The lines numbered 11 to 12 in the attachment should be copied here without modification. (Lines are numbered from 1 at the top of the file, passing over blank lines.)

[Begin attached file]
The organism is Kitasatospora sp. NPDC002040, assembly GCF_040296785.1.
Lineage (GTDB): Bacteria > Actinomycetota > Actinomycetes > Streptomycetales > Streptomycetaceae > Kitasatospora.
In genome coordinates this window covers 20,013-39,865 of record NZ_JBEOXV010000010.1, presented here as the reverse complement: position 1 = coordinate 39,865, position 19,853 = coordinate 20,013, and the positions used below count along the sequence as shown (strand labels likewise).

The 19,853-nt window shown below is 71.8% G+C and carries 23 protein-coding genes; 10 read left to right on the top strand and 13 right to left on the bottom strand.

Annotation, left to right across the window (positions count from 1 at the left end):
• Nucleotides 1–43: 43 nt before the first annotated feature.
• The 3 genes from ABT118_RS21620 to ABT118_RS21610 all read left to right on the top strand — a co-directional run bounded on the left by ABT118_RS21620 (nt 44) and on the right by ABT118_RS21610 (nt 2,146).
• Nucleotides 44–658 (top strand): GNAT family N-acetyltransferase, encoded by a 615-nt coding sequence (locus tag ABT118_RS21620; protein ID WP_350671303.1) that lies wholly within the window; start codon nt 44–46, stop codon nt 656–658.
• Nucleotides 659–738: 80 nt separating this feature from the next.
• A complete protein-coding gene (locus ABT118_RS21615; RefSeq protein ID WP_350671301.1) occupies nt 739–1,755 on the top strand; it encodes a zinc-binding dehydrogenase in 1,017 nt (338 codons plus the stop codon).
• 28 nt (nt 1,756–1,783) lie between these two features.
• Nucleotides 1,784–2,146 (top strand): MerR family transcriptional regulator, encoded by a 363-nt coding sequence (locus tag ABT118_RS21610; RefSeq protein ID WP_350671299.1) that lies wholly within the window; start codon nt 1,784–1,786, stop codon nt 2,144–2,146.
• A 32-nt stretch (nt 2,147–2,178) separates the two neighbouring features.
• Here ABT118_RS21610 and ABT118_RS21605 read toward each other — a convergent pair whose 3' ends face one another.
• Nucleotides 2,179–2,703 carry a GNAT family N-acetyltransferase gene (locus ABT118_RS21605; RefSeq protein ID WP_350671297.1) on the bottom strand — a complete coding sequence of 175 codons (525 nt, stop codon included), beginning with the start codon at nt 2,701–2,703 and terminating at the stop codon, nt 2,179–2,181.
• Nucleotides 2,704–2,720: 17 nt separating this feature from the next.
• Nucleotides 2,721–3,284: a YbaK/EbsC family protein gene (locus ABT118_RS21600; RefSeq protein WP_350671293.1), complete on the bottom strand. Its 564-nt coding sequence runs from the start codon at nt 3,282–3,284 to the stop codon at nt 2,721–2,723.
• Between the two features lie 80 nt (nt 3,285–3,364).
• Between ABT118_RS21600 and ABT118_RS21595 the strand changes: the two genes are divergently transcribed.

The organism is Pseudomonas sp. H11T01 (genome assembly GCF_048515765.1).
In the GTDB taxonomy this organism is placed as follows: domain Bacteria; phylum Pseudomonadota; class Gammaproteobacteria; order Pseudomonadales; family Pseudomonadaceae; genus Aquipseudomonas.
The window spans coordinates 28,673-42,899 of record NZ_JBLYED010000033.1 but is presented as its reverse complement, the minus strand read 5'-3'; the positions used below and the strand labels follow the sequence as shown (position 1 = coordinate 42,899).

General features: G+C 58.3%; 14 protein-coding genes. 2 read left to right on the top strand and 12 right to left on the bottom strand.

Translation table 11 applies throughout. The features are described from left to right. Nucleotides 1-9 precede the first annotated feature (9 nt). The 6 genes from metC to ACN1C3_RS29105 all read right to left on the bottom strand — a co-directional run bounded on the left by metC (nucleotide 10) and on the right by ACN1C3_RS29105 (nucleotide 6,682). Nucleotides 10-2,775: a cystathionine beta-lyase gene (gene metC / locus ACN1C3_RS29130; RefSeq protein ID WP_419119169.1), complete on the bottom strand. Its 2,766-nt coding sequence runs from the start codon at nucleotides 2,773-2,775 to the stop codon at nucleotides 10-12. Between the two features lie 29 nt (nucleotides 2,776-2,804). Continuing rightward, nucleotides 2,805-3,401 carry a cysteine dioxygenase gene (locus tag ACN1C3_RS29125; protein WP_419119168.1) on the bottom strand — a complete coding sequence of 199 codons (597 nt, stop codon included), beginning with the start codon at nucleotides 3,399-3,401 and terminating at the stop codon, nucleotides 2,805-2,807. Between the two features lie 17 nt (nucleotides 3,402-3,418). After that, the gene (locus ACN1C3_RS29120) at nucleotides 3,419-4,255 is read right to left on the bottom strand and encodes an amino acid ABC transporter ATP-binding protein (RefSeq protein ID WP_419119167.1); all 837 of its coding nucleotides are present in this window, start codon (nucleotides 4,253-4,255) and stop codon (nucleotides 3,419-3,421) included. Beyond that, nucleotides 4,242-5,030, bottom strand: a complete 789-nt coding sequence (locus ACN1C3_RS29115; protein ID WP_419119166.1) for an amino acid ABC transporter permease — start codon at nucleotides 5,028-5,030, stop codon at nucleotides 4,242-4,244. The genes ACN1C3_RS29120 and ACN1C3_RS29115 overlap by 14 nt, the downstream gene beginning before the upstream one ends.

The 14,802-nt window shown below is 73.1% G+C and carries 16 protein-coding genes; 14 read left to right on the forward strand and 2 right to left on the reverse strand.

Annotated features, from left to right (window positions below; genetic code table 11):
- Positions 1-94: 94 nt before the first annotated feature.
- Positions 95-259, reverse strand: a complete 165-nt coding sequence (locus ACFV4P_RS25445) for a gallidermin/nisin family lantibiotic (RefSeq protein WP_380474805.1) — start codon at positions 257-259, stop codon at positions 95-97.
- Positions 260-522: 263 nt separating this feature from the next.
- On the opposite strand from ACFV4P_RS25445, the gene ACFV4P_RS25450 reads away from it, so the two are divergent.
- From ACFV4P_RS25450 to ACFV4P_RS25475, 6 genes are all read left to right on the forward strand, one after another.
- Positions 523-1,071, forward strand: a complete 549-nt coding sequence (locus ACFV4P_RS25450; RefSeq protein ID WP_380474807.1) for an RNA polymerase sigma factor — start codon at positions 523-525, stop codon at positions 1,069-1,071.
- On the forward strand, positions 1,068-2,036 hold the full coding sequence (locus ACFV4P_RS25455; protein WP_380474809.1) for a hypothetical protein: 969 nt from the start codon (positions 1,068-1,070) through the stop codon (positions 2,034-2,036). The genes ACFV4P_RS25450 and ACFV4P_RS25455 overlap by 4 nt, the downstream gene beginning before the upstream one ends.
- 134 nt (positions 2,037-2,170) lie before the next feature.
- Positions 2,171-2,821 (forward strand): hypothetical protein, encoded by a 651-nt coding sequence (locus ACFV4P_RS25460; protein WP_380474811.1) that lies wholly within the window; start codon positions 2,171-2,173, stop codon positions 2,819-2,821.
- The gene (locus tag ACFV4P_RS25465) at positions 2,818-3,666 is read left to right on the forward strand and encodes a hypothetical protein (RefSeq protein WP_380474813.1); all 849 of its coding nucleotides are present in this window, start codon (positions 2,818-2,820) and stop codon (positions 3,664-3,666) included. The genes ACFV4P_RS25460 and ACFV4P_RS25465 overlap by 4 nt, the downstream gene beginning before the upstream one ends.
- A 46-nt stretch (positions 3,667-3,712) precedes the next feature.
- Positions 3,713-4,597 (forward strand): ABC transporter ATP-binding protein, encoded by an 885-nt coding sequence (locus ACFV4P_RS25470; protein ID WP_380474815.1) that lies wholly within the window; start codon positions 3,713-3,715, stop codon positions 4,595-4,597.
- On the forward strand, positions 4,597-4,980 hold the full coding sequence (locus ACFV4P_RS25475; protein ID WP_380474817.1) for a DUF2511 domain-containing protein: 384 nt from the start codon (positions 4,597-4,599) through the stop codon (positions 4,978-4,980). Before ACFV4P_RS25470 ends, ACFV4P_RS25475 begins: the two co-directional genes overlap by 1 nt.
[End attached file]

• 28 nt (nt 1,756–1,783) lie between these two features.
• Nucleotides 1,784–2,146 (top strand): MerR family transcriptional regulator, encoded by a 363-nt coding sequence (locus tag ABT118_RS21610; RefSeq protein ID WP_350671299.1) that lies wholly within the window; start codon nt 1,784–1,786, stop codon nt 2,144–2,146.